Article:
East Coast Ports

East Coast Ports

Dredging: how deep are U.S. ports?

Although many U.S. East Coast ports are scrambling to deepen their harbors and expand infrastructure to handle the much-bigger ships from the Far East that will start calling after the Panama Canal opens its new locks, the ports are already handling the post-Panamax ships that are coming from India, Southeast Asia, and the Middle East via the Suez Canal. Call it a rehearsal for the 2015 opening night.

Baltimore and Norfolk, which already have the 50 feet of water needed to accommodate the big ships, are sitting pretty, but they are not resting on their laurels. Norfolk is adding new train services, and Baltimore plans a new double-stack intermodal rail terminal. Five other ports, including Charleston, Jacksonville, Miami, New York/New Jersey and Savannah, got a leg up when the Obama Administration fast-tracked the federal approval process for their deepening and expansion projects, which could pave the way for some of them to finish by 2015.

Although Asian cargo now provides the majority of the throughput at many ports, the trans-Atlantic trade with Europe, like the Energizer Bunny, just keeps going and going, underpinning those ports’ business.

East Coast ports maintained their lead in containerized exports in the first nine months of 2012 and increased their share of import and export markets.

Special Coverage

Dockworker at the Port of Savannah
The new or extended contract being explored by International Longshoremen’s Association and its East and Gulf Coast employers could run until 2025, seven years beyond the current agreement’s 2018 expiration.

News & Analysis

31 Aug 2015
The port of Savannah has had blistering year so far, with huge volume increases and market share gains in the Southeast and nationally. But for the leader of the Georgia Ports Authority, any optimism tied to being the fastest growth major U.S. port this year must be tempered by continuing difficulties at other East Coast ports that could end up affecting Savannah
28 Aug 2015
Just days before trans-Pacific ocean carriers aim to implement aggressive general rate increases on eastbound services to North America, average spot rates from Shanghai to the U.S. hit their lowest level in almost four years.
28 Aug 2015
The California Trucking Association tied its support of truck appointments at Los Angeles-Long Beach container terminals to creation of port-wide metrics to gauge the appointments’ effectiveness.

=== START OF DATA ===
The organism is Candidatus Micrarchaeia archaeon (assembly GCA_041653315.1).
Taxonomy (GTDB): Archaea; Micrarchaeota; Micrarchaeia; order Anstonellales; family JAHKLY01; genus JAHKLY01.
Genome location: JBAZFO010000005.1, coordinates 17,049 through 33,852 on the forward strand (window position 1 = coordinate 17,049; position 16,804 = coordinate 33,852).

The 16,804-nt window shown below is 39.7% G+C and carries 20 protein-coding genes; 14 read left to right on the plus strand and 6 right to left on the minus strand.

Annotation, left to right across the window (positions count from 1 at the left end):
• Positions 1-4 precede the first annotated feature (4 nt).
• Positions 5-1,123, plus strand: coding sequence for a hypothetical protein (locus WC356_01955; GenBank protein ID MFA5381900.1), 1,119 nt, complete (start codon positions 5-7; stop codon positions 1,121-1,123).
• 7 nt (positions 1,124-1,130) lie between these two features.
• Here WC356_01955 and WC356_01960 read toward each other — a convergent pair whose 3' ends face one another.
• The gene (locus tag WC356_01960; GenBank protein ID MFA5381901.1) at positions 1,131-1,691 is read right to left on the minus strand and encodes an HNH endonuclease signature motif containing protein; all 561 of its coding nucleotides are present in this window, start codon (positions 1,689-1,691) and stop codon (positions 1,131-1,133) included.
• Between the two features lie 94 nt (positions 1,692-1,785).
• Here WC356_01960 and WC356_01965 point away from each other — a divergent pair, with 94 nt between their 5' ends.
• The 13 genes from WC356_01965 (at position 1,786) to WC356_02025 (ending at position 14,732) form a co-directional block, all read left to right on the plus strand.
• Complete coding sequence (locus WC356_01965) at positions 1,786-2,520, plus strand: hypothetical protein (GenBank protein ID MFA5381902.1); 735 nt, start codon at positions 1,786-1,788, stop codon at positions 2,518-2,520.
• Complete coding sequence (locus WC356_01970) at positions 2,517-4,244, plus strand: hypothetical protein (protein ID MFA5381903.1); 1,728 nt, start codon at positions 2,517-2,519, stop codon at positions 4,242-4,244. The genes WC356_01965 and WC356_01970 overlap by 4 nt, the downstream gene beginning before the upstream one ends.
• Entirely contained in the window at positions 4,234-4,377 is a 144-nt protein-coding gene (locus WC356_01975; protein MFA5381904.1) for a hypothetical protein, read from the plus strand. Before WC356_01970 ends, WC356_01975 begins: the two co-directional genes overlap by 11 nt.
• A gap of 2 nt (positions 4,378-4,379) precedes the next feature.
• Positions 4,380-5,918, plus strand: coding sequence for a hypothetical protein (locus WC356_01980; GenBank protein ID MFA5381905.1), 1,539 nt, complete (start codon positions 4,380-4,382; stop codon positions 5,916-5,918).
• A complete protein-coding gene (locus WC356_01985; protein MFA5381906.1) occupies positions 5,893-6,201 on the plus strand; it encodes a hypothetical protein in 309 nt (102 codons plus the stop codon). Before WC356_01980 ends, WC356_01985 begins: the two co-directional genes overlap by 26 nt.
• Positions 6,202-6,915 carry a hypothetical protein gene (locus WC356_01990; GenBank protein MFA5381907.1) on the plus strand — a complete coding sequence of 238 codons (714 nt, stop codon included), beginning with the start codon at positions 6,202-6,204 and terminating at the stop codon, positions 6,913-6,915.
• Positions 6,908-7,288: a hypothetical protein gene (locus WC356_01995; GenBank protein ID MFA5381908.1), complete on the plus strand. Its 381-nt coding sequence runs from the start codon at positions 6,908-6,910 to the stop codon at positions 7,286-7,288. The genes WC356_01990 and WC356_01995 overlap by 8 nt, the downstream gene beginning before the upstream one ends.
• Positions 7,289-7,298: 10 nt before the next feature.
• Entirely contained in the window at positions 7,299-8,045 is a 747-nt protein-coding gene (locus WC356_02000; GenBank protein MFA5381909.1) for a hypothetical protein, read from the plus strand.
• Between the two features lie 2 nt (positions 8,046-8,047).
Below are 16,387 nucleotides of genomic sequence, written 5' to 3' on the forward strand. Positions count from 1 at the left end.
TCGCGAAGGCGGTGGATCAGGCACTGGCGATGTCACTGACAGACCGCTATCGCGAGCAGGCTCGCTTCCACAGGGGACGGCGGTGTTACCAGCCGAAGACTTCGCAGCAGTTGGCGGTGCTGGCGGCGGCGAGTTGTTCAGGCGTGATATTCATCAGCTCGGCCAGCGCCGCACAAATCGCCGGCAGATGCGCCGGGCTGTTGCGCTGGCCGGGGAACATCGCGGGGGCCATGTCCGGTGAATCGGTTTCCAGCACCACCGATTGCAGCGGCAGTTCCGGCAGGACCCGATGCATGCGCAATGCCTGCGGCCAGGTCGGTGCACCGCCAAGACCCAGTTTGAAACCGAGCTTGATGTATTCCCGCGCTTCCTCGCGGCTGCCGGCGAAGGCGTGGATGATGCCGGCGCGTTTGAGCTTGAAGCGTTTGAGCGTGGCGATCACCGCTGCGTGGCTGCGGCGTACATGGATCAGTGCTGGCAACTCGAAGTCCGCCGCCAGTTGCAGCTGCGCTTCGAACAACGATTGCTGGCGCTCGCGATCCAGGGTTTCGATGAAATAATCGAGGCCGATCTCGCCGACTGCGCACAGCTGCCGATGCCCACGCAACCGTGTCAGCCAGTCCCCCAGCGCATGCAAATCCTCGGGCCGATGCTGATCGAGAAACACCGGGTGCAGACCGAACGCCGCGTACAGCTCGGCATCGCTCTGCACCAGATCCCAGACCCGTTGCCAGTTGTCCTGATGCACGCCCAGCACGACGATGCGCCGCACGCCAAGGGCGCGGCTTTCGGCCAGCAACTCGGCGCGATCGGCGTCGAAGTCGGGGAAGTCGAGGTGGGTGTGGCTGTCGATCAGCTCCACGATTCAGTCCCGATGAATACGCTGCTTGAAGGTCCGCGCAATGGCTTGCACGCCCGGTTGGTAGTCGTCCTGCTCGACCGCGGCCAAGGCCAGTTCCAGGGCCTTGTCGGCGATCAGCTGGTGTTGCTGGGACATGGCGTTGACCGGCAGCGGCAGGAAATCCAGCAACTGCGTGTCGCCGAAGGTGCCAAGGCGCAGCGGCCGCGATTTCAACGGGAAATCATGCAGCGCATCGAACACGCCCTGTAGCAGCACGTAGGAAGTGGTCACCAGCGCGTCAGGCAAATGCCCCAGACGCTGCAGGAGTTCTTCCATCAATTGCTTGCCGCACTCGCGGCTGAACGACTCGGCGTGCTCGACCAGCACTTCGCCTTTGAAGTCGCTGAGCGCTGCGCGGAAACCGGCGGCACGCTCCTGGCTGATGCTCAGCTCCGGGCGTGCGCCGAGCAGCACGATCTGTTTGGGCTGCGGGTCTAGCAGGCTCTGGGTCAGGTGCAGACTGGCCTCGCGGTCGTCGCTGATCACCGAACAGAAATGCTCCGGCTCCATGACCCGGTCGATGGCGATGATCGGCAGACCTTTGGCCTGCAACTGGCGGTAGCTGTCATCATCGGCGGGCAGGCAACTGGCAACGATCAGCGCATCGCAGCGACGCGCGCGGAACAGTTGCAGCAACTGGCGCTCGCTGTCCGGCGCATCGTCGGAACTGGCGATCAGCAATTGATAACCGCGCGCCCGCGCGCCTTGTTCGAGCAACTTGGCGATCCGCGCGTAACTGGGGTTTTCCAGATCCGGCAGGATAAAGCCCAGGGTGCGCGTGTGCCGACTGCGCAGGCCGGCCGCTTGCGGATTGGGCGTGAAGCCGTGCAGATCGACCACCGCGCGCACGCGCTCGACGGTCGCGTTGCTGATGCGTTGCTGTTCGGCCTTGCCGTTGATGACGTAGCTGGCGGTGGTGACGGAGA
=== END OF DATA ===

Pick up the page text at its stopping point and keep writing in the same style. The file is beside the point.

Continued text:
Holt's Packer terminal, port of Philadelphia
26 Aug 2015
Dredging of the 102.5-mile river channel to 45 feet is just one of many projects under way as Philadelphia and other Delaware River ports build new terminals that can handle various cargoes or rev up long-postponed plans for new terminals.
trucks line up at gates at Oakland port
25 Aug 2015
The Port of Oakland’s announcement last week that it intends to open its terminal gates an extra day each week demonstrates two hard, cold facts about U.S. port operations in this era of big ships. The traditional menu of five weekday gates each week is no longer adequate to handle today’s cargo volumes, but extra gates cost money, and someone — often the shipper — has to pick up the tab.
17 Aug 2015
A modest spike in freight rates in the eastbound Pacific last week offers the first indication that the trade could experience a strong peak-shipping season — and the threat of marine terminal congestion.

Commentary

The International Longshoremen's Association, in opening the door to the possibility of a long-term contract, certainly is looking to capitalize on the congestion and raw memories of the recent past that have put West Coast ports in shipper crosshairs. The ILA, indeed, is preying on that shipper sentiment, and the soon-to-open expanded Panama Canal that could shift more cargo from West Coast to East Coast. And who can blame it? That’s business.

Video

Global Terminal is undergoing major expansion while continuing cargo operations. Guy Buzzoni, vice president of infrastructure development at Global Terminal, discusses the challenges -- and explains why he's watching the weather.
The Port of Virginia is aiming to boost container traffic by capitalizing on its post-Panamax draft, tapping improved intermodal service, increasing customer service and developing distribution centers.
The U.S. Army Corps of Engineers could begin dredging the Savannah River navigation channel to a target depth of 47 feet as soon as the second half of this year, said Curtis Foltz, executive director of the Georgia Ports Authority.